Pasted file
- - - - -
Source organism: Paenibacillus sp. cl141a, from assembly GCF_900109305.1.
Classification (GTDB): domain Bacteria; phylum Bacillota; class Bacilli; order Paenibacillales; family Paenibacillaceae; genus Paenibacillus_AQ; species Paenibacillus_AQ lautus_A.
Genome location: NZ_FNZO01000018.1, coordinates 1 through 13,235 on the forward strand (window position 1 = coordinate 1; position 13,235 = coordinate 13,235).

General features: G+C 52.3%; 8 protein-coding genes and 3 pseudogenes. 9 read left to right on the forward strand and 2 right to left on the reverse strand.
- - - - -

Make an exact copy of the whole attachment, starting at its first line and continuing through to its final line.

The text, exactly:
Source organism: Paenibacillus sp. cl141a, from assembly GCF_900109305.1.
Classification (GTDB): domain Bacteria; phylum Bacillota; class Bacilli; order Paenibacillales; family Paenibacillaceae; genus Paenibacillus_AQ; species Paenibacillus_AQ lautus_A.
Genome location: NZ_FNZO01000018.1, coordinates 1 through 13,235 on the forward strand (window position 1 = coordinate 1; position 13,235 = coordinate 13,235).

General features: G+C 52.3%; 8 protein-coding genes and 3 pseudogenes. 9 read left to right on the forward strand and 2 right to left on the reverse strand.